Shanti Panchal [02] Visit At His Studio

Published: 15.09.2006
Updated: 15.02.2008


from "Diksha"
(behind glasscover - sorry for reflections)

When we met Shanti Panchal in his studio, there were two dominant impressions. The first was his name, meaning peace, mirroing his vibrations. The second was his only recently completed painting 'Diksha', which immediately became source of a fruitful discussion on his art. The inspiration to this painting came to him when he witnessed a Jain Diksha ceremony in India, some time ago. His paintings are dealing with events he had witnessed or experienced in his life. For him, the spiritual dimension in human life has become more and more real, and his way to express the inner reality in his paintings has become clearer and clearer in the course of time. Spirituality is like the culminating point of a process that can be followed through his paintings, as we invite you to do with those we have selected.

Papermill, 1991

The spiritual theme behind is the well-known 'Man and Machine'. Different to other paintiings dealing with this theme, his version is dominated by smooth and vivid colours, adding a kind of joy to the subject, depicted more gloomily and menacing by other artists. The colours are full of productive energies, providing the means for recognition and strength. The door on the left is opened to spirituality, backing the worker in the middle, giving him power, materially provided by the energetic colours. It is the light of spirituality, that makes the things radiate in lively colours. The worker is as motionless as the machine, but contrary to it, he is living and facing it as his non-living counterpart. The machine is not threadening the worker, but is rather useful to him. The worker is painted with short, bright hair, not belonging to a particular culture, he is 'universal'.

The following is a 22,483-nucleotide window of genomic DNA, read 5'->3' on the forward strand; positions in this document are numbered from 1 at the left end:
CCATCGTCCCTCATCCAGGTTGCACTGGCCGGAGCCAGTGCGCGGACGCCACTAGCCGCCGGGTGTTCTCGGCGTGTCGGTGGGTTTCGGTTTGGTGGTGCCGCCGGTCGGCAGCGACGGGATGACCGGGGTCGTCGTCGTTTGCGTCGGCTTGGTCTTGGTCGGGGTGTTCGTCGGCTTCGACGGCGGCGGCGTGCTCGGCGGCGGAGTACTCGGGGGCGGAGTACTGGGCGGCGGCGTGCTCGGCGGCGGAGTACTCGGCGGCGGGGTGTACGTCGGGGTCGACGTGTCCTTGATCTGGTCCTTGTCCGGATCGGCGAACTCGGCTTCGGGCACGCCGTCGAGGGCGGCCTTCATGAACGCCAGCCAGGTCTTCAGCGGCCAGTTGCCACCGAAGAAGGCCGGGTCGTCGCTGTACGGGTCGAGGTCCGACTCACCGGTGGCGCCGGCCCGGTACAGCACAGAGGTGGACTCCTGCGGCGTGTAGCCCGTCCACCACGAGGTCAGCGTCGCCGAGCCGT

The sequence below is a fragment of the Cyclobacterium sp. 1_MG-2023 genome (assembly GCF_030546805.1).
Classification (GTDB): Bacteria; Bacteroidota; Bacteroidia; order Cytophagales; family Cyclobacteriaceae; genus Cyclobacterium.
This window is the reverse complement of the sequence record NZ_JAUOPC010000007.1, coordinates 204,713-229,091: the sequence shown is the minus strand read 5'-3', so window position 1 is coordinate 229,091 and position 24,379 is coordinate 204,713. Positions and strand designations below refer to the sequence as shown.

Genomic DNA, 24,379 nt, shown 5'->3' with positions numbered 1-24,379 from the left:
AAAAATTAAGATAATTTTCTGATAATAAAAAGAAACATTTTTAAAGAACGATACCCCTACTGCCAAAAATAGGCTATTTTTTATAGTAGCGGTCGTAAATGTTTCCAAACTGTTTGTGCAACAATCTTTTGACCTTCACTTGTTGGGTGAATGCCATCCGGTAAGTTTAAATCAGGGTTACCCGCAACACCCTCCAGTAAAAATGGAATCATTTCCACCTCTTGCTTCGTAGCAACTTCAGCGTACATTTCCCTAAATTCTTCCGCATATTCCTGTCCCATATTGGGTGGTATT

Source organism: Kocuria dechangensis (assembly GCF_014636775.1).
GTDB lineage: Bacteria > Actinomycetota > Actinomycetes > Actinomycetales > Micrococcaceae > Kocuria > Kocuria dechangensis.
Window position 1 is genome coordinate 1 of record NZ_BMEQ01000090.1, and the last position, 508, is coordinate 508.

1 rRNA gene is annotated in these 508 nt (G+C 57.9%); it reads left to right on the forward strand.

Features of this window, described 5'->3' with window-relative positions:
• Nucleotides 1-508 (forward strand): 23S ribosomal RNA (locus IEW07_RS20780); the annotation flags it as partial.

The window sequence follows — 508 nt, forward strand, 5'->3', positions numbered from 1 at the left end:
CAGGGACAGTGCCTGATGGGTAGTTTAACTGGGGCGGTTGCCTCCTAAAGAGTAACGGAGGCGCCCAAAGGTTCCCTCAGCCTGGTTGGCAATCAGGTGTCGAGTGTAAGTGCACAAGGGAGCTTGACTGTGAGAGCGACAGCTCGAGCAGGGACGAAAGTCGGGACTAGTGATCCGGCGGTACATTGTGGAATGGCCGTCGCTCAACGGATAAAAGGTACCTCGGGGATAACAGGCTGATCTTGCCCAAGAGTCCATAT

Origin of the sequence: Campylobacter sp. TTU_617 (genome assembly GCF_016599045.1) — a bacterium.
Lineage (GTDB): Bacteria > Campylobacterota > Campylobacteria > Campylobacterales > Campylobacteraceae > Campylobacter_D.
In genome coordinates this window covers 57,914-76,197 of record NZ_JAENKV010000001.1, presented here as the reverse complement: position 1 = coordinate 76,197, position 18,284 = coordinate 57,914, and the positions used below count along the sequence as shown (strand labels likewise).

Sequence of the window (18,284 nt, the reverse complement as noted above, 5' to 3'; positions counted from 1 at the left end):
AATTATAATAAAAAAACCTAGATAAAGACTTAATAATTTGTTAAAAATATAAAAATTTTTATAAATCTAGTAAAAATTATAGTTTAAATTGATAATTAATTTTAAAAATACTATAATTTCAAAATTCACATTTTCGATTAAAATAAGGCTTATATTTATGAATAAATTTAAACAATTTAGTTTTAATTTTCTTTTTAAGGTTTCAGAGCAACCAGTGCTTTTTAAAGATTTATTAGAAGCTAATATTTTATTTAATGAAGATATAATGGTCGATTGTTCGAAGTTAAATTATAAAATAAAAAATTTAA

The Trident, 1999

Eight years later, man again backed by spirituality, shining on him through a window in his back, is facing the trident, a symbol of spirituality as well. Man has spirituality in his back - his immaterial roots - as well as in front of himself - his immaterial future, with his eyes wide open under the 'fountain of consciousness' known as 'third eye' as well as 'centre of enlightenment' in Preksha Meditation. As a sign of having left behind the animal roots, man is painted with shaven head.

The Southall Sisters, 2001

The women on this painting are approaching the door to spirituality. Their attitude toward spirituality is expressed by the language of their bodies and their faces. They are calm, balanced, open-minded, self-aware and sisters, appealing to the spiritual 'brother' and 'sister', where all of us are nearly the same, but individuals, as these sisters are. They are not seeking for something, that might be behind the open door, they KNOW.

Diksha, 2006, 185 x 145 cm (behind glass cover)

This Jain muni Diksha ceremony is witnessed by Sadhvishrees and a lay follower, giving a speech at the Diksha function. All of them are shown as spiritually awake (seen by the eyes) and surrounded by energetic spirituality, the colour of the background. The saints are not acting in a coloured world, they are all white-clad and united in going their spiritual path.

Speech at Diksha Function, 2006, 85 x 50 cm

This painting Shanti is actually working at, is a partial scene from the 'Diksha' painting above.

Sources

The artist's homepage: http://www.shantipanchal.com

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Some texts contain  footnotes  and  glossary  entries. To distinguish between them, the links have different colors.
  1. Diksha
  2. Meditation
  3. Muni
  4. Preksha
  5. Preksha Meditation
  6. Shanti Panchal
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